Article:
Exploratory Software Testing: Tips, Tricks, Tours, and Techniques to Guide Test Design

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Today, i share you an ebook about Exploratory Software Testing James A. Whittaker

I first met James Whittaker several years ago while he was a professor at
Florida Institute of Technology. He was visiting the Microsoft campus in
Redmond and spoke to a small group of testers about—what else—testing.
It was clear from that first meeting that James has a good sense of humor
and a deep knowledge of testing. Years in front of the classroom had obvi-
ously given him a chance to develop an ability to connect with those will-
ing and eager to learn.
James joined Microsoft in 2006, and over the past three years, I’ve had
the opportunity to spend plenty of time with James and get to know him
better. I’m happy to report that both the humor and the ability to connect
with testers are still key parts of his approach to teaching and communica-
tion. It seems like every time I talked to him there was another tester or test
team that he had connected with and inspired. Although we never worked
on the same team at Microsoft, we have had more than a few opportunities
to work together on cross-company initiatives as well as share ownership
of a lecture session for new Microsoft employees. (Of course, by “share,” I
mean that James created the presentation and I stole his jokes.) Where we
really had a chance to connect over numerous hours during the course of
his tenure at Microsoft was Microsoft’s soccer pitch. We probably spent a
hundred hours over the past three years kicking a ball back and forth while
discussing our ideas about improving software testing and development.
One important thing to know about James is that when he has an idea,
he wants to test it and prove it. (Would you expect any less in a great
tester?) What makes this attribute work so well for him is that he isn’t
afraid to fail and admit an idea won’t work. Perhaps my testing nature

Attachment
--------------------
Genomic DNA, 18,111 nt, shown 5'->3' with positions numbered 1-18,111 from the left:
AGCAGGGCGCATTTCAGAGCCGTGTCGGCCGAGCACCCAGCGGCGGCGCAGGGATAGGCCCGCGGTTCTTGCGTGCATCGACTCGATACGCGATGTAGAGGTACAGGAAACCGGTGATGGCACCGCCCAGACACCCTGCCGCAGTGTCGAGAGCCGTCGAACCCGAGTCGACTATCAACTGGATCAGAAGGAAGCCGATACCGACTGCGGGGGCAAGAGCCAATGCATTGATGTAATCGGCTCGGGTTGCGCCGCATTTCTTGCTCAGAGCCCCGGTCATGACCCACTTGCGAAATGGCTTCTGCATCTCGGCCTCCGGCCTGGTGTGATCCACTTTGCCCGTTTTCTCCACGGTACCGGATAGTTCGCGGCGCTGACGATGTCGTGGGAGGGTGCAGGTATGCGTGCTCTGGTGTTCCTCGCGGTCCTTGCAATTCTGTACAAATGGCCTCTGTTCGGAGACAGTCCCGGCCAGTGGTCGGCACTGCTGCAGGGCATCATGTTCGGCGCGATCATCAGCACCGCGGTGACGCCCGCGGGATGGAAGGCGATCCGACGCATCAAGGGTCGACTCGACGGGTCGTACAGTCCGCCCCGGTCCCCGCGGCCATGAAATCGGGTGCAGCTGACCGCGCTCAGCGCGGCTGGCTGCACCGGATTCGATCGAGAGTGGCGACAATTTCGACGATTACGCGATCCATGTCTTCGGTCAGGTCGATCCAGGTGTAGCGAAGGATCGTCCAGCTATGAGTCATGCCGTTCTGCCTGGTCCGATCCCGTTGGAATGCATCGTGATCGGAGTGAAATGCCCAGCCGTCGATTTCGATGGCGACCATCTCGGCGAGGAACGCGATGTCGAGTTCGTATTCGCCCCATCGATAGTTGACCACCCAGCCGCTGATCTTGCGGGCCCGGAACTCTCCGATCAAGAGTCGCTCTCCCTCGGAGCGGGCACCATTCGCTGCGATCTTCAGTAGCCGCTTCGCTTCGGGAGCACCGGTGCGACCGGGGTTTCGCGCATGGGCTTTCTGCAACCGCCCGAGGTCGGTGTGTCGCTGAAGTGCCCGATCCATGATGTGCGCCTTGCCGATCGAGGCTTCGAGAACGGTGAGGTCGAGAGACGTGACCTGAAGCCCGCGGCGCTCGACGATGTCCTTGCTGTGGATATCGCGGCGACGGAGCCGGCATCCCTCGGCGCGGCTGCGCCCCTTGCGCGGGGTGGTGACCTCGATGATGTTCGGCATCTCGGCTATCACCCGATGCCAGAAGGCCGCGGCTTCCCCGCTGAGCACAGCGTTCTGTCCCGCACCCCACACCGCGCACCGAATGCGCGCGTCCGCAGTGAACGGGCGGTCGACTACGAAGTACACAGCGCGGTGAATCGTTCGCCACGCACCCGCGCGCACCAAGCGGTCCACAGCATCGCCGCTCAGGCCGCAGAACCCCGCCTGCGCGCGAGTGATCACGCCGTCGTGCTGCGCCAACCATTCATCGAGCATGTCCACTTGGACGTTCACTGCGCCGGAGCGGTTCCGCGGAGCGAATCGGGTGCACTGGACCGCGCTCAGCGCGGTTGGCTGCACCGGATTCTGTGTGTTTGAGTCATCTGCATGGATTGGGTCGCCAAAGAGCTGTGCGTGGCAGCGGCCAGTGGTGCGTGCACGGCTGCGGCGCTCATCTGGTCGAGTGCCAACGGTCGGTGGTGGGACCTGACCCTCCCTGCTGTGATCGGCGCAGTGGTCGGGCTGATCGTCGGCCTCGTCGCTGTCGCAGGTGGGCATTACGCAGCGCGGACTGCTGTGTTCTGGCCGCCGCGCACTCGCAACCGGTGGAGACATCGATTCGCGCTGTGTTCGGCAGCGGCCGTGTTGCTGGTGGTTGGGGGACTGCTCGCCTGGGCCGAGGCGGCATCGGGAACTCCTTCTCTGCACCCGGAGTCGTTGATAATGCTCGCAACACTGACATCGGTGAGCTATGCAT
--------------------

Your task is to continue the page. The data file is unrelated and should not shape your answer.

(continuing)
makes me more cynical than average, but I’m somewhat happy to say that
I’ve shot down more than a few of James’ “great ideas” over the past few
years. It lends some truth to something James tells his mentees: “Behind
most good ideas is a graveyard of those that weren’t good enough.” A suc-
cessful innovator has to be able to shed his ego.
In my role at Microsoft, I have the opportunity to observe and be a part
of countless new and creative ideas—but I see many potentially fantastic
inventions fail because the inventor doesn’t take the creative idea and
develop it until it’s practical. As James and I continued to meet and discuss
testing ideas, I was able to watch him take several of his ideas and method-
ically develop them into practical, usable creations that spread around
Microsoft into the hands of real testers. His idea for a Tester’s Heads Up
Display was one of these ideas that was vetted on our soccer pitch, refined
in practice, and resulted in a practical way for testers to consume and use

“Great book! Whittaker delivers ideas that are innovative, smart, and mem-
orable. He really knows how to inspire engineers to think differently about
—Patrick Copeland, Director of Test Engineering, Google
“James has perfected a fantastic manual testing methodology. The touring
concept not only works, but it works so well that we’ve started sharing the
tour concepts in the internal testing courses taught to all of our testers. If
you want to bring your manual testing processes into the 21st century then
read this book.”
—Alan Page, Director, Test Excellence, Microsoft



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